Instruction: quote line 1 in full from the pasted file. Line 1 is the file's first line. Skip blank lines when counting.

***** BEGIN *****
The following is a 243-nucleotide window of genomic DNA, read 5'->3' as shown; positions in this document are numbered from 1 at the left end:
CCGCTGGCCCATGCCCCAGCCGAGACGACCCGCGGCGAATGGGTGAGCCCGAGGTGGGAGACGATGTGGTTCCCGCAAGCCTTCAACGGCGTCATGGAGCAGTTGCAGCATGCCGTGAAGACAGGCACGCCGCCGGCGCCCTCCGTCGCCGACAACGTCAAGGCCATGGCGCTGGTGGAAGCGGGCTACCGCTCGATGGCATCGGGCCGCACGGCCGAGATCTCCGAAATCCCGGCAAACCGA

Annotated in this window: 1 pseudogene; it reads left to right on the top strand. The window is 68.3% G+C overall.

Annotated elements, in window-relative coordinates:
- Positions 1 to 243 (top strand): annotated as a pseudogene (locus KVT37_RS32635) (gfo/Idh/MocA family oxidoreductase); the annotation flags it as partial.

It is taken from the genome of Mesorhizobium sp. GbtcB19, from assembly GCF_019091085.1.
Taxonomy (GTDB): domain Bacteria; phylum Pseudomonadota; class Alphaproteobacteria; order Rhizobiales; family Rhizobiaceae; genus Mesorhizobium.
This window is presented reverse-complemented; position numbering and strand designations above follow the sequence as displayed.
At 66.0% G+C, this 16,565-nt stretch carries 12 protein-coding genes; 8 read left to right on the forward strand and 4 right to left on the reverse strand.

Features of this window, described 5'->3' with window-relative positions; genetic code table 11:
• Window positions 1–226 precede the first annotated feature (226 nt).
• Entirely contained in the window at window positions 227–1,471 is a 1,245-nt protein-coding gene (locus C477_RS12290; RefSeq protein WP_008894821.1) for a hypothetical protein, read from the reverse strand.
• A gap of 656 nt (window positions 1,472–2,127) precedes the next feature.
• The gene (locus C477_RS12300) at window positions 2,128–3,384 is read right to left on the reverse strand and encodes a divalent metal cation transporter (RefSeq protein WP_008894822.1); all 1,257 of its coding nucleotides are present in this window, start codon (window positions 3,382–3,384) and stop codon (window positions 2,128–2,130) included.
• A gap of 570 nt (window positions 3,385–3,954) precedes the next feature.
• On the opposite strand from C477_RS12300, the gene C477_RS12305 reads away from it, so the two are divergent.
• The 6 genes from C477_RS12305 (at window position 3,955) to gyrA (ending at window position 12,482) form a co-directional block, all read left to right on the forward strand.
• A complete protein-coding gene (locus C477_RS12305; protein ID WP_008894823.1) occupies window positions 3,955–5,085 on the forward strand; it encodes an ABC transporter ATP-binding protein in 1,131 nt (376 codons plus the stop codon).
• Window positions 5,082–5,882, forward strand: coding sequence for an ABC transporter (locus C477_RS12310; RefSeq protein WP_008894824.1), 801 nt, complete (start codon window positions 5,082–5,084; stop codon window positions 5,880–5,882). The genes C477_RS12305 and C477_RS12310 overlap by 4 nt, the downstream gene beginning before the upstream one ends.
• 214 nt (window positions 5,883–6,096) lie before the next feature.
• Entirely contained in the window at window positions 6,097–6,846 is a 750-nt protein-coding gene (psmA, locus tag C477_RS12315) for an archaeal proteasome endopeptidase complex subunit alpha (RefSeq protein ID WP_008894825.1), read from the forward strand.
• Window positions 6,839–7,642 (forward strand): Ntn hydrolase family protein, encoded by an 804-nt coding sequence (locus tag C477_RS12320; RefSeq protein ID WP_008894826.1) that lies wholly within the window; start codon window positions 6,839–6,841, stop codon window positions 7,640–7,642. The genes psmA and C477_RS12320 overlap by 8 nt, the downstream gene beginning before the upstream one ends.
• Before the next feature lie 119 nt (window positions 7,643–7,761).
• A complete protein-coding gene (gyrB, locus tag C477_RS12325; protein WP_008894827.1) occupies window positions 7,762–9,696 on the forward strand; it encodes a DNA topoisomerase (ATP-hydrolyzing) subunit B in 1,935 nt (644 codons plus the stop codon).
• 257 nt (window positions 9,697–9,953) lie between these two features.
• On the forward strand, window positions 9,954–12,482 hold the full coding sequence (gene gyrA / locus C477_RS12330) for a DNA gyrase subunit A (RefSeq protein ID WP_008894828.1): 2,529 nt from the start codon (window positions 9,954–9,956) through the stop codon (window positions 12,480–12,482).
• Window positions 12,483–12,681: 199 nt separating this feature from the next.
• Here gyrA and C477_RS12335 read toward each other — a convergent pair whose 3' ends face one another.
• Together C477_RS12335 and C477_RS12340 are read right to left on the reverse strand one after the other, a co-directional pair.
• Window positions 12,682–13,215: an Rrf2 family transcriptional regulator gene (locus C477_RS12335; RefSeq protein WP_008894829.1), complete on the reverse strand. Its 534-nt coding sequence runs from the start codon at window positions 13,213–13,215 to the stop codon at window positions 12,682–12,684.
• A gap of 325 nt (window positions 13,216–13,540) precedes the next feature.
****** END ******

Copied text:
The following is a 243-nucleotide window of genomic DNA, read 5'->3' as shown; positions in this document are numbered from 1 at the left end: